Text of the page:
I remember it vividly: the excitement backstage as we prepared for the drama scenes performed during our annual Mittleshule concert at the Wilshire-Ebell Theater in Los Angeles. The boys dressed in peddler caps and long black coats with little beards pasted on our faces with crepe hair and spirit gum. The girls in long dresses with shawls over their shoulders and babushkas on their heads. Assembled on the stage, singing, dancing, and speaking lines in Yiddish, we must have looked like little reincarnated souls from the shtetl to our audience of parents and grandparents.
Short sketches about the Wise Men of Chelm or Hershel Ostropoler. Play adaptations from stories by Sholem Aleichem and I. L. Peretz. This was our immersion in Eastern European Jewish culture and yiddishkayt, and it was created, coordinated, and produced by Sabell Bender, director of our Mittleshule, lead teacher and drama director. Sabell’s job was daunting. Not only did she have to make sure all the details were covered, the theatrical production pieces all in place, and the many participants (from elementary school through high school) organized and scheduled, she also had to prepare and rehearse us for our scenes.
This meant that in addition to her two sons, who always had parts in our Yiddish skits and plays, Sabell had to travel from home to home to tutor the other young actors and actresses who had been assigned speaking roles. Because I loved to act, I often got a part and Sabell had to journey clear across town from West Los Angeles to the San Gabriel Valley to coach me.
My mother would clear off the dining room table for Sabell’s arrival, and I would sit across from my teacher/director as she explained the scenes and made notes on my script using a stubby little pencil—it couldn’t have been more than two inches long—so that I would remember the meanings and pronunciations. Often she would simply transliterate the Yiddish words into English: “Ich hob far eich, far i-yer tochter” (“I have for you, for your daughter”), underlining with her little pencil the words to stress and syllables to accent.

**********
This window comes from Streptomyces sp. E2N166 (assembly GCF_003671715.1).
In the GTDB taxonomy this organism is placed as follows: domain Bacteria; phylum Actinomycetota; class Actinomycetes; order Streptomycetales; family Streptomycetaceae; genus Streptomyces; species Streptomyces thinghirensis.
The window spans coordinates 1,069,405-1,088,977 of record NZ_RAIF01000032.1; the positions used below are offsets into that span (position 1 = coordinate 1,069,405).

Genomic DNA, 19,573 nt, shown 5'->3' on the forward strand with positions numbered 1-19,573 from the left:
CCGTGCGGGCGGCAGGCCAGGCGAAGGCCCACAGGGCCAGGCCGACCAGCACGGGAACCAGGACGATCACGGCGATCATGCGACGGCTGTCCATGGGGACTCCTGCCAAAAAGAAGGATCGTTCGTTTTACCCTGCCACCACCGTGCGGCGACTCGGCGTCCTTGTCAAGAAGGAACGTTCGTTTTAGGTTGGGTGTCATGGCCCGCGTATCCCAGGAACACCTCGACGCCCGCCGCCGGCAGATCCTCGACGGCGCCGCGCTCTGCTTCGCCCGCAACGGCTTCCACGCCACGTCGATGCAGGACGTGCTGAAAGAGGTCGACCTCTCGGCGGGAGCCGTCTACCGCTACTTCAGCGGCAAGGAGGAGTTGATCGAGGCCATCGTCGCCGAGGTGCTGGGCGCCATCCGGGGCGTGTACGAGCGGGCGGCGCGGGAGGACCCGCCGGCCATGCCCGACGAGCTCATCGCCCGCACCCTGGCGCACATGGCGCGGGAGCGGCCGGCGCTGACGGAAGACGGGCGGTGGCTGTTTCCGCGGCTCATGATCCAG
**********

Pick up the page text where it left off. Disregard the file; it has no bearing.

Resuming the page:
I would spend the week memorizing my lines and then on Saturday along with my classmates, we would rehearse the play under Sabell’s watchful eye. She would adjust our stage positions, correct our pronunciations and inflections, and order us to “Project, project! Oy!!!”
When I look back now at how elaborate the Wilshire-Ebell concerts were it astounds me. Just looking at the pictures from “Motl Peysi on Ellis Island”: the size of the cast, the musicians, the singing and dancing, the props and costumes. And this was only part of the program. There was also a full choral performance as well!
My acting days ended in college. The yiddishkayt is still with me.
[Photographs courtesy of Sabell Bender.]